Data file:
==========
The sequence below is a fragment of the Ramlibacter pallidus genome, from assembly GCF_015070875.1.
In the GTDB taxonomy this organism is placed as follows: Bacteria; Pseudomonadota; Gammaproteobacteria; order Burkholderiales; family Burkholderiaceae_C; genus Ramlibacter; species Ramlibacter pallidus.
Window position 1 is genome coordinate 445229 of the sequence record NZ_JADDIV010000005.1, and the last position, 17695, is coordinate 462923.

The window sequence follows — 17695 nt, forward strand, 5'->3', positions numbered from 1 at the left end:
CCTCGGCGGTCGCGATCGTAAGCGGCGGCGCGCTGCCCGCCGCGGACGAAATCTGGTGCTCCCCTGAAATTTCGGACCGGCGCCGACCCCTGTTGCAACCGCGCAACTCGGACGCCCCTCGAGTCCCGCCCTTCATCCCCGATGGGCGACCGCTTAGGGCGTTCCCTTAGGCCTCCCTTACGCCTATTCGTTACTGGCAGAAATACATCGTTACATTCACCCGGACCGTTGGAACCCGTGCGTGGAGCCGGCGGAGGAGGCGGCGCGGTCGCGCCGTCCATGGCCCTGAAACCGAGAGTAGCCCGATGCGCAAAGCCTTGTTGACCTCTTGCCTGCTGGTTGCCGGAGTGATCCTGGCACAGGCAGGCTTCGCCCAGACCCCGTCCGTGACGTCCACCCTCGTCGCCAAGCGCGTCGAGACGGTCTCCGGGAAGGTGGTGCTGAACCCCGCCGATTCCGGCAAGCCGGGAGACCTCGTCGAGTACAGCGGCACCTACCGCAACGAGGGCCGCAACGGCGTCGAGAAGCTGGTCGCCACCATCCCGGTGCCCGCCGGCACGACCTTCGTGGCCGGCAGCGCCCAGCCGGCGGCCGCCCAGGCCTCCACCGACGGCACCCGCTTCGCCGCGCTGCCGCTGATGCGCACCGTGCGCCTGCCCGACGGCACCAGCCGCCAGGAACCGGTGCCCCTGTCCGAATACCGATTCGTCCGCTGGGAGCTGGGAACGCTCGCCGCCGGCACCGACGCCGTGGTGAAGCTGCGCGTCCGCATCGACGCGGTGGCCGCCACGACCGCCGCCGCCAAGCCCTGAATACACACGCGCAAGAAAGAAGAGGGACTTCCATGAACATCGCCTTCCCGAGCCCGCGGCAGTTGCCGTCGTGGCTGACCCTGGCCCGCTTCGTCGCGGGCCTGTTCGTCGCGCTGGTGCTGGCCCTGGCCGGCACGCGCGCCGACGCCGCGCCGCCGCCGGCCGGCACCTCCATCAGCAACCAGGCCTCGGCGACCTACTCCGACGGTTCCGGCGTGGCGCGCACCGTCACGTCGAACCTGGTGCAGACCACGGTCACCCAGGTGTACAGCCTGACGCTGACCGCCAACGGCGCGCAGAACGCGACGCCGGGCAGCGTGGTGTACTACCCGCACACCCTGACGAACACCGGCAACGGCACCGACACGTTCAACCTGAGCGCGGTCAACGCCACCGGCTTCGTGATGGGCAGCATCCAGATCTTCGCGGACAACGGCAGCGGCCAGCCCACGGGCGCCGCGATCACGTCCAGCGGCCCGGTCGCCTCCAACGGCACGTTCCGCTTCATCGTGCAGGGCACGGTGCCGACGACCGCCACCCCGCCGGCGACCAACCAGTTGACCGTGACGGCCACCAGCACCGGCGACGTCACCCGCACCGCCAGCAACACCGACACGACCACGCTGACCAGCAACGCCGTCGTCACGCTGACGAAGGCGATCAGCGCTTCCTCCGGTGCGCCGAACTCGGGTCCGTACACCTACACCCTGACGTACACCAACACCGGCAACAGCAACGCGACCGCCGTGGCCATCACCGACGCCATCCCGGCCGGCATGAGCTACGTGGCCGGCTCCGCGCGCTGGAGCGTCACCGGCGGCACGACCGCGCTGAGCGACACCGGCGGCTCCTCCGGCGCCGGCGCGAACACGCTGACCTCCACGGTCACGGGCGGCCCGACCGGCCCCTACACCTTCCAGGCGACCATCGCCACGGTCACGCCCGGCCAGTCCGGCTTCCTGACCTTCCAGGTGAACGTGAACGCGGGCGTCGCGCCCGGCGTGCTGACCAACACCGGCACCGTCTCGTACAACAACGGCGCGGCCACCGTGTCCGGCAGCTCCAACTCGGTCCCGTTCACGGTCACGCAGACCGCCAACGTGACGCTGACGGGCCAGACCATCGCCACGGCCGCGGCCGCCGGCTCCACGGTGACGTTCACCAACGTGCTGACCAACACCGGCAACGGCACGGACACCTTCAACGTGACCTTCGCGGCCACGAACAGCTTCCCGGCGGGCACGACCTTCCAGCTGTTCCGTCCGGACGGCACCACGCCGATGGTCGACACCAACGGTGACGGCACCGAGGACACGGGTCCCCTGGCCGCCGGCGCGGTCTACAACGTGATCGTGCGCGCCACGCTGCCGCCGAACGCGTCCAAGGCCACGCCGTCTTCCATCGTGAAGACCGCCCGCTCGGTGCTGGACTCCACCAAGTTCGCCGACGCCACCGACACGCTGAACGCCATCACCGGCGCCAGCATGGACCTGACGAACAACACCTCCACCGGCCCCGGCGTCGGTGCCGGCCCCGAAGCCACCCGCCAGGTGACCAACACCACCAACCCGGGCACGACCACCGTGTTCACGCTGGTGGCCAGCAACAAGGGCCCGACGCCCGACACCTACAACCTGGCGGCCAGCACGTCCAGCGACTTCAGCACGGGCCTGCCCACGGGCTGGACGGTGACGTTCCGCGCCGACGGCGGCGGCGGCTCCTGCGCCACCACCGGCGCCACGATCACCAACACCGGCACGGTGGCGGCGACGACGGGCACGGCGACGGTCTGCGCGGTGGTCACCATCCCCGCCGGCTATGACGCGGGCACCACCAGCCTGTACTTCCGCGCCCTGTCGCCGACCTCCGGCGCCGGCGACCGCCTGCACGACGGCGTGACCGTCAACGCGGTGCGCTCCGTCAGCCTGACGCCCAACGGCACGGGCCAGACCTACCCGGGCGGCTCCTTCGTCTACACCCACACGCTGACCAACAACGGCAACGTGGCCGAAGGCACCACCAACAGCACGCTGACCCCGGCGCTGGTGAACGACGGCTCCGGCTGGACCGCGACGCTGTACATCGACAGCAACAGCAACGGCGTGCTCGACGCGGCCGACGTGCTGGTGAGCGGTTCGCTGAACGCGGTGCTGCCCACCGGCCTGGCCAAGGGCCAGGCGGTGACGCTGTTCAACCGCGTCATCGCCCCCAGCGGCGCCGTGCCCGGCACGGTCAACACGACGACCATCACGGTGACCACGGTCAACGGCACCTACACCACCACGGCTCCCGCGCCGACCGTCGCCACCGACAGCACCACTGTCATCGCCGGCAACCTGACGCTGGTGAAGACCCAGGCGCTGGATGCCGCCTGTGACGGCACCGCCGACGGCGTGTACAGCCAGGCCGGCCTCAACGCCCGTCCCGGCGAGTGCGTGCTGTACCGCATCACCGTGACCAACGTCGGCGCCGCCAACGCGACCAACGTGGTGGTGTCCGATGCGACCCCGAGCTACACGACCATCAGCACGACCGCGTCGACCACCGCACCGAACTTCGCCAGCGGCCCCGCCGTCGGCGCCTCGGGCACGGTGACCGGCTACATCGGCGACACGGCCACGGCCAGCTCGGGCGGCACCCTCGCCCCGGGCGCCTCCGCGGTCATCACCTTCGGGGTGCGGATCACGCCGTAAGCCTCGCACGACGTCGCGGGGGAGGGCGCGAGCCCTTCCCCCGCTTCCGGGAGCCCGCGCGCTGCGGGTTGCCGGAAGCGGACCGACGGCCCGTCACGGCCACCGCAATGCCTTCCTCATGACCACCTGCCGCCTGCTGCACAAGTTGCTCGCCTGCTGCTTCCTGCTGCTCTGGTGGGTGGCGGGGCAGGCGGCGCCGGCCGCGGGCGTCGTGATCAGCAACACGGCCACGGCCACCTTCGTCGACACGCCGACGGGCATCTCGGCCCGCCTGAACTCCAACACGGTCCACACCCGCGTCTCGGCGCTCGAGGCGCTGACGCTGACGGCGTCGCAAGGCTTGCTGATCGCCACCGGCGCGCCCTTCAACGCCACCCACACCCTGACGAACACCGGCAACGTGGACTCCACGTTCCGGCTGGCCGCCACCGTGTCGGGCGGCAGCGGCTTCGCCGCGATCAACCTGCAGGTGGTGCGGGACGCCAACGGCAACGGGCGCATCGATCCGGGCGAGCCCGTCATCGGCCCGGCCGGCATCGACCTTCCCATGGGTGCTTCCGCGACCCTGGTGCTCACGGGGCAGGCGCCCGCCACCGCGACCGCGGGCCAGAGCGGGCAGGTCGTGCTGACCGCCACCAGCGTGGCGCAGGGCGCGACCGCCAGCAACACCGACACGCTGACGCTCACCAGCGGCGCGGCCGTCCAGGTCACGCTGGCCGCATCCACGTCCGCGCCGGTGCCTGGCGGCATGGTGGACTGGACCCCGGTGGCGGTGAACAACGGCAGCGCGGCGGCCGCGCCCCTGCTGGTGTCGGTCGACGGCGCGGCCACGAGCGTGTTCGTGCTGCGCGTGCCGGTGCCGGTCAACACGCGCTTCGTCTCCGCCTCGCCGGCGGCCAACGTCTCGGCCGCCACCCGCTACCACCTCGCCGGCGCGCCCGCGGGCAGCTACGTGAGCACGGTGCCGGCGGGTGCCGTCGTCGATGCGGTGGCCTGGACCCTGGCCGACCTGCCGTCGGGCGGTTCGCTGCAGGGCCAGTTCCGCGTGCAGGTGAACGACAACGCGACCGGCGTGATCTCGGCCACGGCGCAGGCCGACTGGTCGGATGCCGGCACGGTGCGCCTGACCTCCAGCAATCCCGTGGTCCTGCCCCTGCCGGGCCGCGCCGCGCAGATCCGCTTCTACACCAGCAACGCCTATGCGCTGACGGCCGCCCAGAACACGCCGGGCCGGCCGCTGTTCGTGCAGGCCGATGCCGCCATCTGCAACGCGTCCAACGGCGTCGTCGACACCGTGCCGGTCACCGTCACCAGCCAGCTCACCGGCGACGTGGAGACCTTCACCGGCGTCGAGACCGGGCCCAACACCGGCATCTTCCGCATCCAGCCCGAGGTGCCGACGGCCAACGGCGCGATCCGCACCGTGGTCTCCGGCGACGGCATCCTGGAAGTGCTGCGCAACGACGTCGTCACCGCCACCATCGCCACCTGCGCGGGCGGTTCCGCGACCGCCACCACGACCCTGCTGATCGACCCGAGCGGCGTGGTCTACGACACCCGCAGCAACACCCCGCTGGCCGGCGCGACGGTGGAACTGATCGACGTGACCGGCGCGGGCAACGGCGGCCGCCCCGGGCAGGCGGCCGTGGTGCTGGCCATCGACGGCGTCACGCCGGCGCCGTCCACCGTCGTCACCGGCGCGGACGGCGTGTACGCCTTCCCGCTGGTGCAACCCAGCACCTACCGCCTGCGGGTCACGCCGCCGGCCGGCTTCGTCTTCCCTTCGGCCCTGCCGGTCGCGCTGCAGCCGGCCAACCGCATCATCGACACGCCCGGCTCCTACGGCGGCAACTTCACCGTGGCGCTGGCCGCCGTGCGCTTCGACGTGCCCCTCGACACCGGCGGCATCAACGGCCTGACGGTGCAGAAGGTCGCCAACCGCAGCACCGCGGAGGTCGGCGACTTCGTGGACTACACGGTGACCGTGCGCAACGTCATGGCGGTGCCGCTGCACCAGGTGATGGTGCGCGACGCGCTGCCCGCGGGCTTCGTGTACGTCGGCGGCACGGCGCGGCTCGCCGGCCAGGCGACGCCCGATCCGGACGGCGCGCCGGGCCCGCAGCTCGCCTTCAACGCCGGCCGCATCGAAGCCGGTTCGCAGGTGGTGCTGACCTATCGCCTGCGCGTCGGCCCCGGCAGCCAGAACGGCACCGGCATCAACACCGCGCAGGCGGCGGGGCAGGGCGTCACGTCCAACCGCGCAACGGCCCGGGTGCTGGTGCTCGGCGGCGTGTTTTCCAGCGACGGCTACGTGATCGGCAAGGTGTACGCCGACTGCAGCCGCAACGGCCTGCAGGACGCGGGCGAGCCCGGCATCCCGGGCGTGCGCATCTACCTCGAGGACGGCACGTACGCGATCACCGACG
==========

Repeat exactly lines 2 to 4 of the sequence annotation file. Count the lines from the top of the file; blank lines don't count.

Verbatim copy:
In the GTDB taxonomy this organism is placed as follows: Bacteria; Pseudomonadota; Gammaproteobacteria; order Burkholderiales; family Burkholderiaceae_C; genus Ramlibacter; species Ramlibacter pallidus.
Window position 1 is genome coordinate 445229 of the sequence record NZ_JADDIV010000005.1, and the last position, 17695, is coordinate 462923.

The window sequence follows — 17695 nt, forward strand, 5'->3', positions numbered from 1 at the left end: